Roy Exum: Sunday’s Smoke Signals

Tuesday, April 22, 2014 - by Roy Exum
Roy Exum
Roy Exum

Easter Sunday, just passed, was on April 20 this year and at 4:20 in the afternoon – Colorado time – there appeared a huge harsh-smelling cloud of acrid smoke that billowed in the air fully across the state. Make no mistake about it, in what will become a huge holiday in more states in the quick coming years, legal marijuana is here to stay and on Sunday at 4:20, everybody was laughing while they puffed pot.

Back in the earliest days of hippies and the like, marijuana got the codename of “4/20” when, legend has it, a group of free spirits that called themselves “The Waldos” at San Rafael High School in California would meet at 4:20 p.m. beside a statue of Louis Pasteur on the school grounds to inhale a little “ganga,” or “Mary Jane,” as the herb was also called by those in the loop.

Now, some 40-odd years later, it is all but a cinch that within the next several years almost all America will abandon its ridiculous war against marijuana and follow in the brave path that has legalized both medicinal and recreational marijuana in Colorado. Are you kidding me? The 420 mile-marker on I-70 running through the state has now been stolen so many times it has been replaced by one that reads, “419.99.” That’s the truth!

But the figure that had everybody gabbing about at Sunday’s great smoke-in was $6.17 million, which is the amount of money the state collected in tax revenues off of marijuana in the first TWO months of 2014 that the stuff has been available and taxable. Got your attention? In the next fiscal year that will begin on July 1 in Colorado, the state has budgeted $98 million in taxes on pot alone.

The state of Washington has also legalized marijuana and 20 other states now allow medicinal marijuana. This has enabled ArcView Market Research, a company in California, to determine the legal marijuana market in the United States is worth $1.53 billion, a number that will jump to $10.2 billion within the next five years.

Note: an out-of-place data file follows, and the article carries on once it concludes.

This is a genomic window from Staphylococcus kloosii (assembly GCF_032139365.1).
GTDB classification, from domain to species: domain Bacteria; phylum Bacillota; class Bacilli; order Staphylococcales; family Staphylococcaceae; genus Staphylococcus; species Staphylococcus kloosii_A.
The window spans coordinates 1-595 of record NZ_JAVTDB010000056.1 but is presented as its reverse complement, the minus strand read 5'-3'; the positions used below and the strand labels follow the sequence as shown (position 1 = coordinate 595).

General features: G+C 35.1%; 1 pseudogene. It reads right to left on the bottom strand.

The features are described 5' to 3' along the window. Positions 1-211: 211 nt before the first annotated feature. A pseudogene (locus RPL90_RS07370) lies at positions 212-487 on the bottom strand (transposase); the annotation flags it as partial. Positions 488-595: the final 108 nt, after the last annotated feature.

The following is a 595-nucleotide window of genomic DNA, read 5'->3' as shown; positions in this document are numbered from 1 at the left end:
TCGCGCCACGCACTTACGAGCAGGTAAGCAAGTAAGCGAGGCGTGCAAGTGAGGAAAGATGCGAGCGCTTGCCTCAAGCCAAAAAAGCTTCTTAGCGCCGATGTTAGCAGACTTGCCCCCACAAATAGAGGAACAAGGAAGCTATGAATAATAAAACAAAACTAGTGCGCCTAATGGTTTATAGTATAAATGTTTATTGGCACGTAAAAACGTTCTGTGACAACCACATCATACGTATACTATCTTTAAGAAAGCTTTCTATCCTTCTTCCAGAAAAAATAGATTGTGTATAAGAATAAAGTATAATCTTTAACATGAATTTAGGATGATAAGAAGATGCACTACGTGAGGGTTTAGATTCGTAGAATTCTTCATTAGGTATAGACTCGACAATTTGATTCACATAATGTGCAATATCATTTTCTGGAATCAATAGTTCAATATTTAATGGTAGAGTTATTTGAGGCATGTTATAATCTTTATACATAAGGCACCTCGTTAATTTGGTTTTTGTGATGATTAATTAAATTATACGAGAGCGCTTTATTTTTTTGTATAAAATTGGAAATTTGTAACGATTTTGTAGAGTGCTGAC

With $10.2 billion a year, we could start a new country! So don’t think politicians, who can smell money faster than a trained drug dog can sniff out a reefer, aren’t studying America’s newfound acceptance of a well-known drug long forbidden by the U.S. government. According to the authorities, marijuana is still a Level 1 narcotic but don’t tell those who live in Washington D.C. If you get caught with a small amount in the nation’s capital you’ll get a ticket that you can settle for less than a parking violation.

Back to Colorado, state officials designated $40 million in pot taxes for public schools in the first two months. The trade organization that oversees the growing, harvesting, packaging and selling of marijuana within the state says almost 10,000 jobs have been created due to the new “industry” and goodness knows what the tourism figures will be – they’ve even got bus tours.

In Washington State they are conservatively budgeting $190 million in pot taxes during the first four years while California is raking in $105 million a year in taxes on medical dispensaries. Arizona, where there are 80 such dispensaries and more popping up every day, will go from $35.4 million in 2013 to an estimated $142.19 million in weed dollars this year.

Portland, Maine, voted to legalize marijuana as a municipality in November and organizers there feel certain they can guarantee $30 million in new taxes with marijuana. Rhode Island is currently studying a bill in the legislature that would regulate weed like alcohol and, if it passes, the tax revenue would be anywhere from $21.5 million to $82 million annually. Maryland, where medicinal marijuana was just approved by the governor’s signature and a recreational bill is still in the House, is figuring an yearly uptick of, oh, just about $134.6 million give or take a few dollars.

For the record, Alaska looks like the next state to fully legalize weed, with Arizona and California quick to follow. In Delaware a majority of the state’s voters support legalization, just like 66 percent of those in Hawaii. In Massachusetts the legalization approval is 50-50 among the polls but Nevada has almost 60 percent who favor it if the schools were to get all the tax money.

New York, Oregon, and Florida have groups actively pushing for legalization but what is the biggest stumbling block is the White House. After President Obama likened pot to drinking alcohol, attorney general Eric Holder seemed very open to looking at federal laws that one state after another is now openly ignoring.

I don’t think there is any question about it – 4/20 day in Colorado on Sunday sent a very visible smoke signal that times have changed. And then there is one other money figure you need to know. According to Harvard University economist Jeffery Miron, marijuana prohibition in the United States costs state and federal governments $17.4 billion (with a “b”) every year.

Please, such a battle is hopeless and long lost. We need to get on the train or be left at the station.

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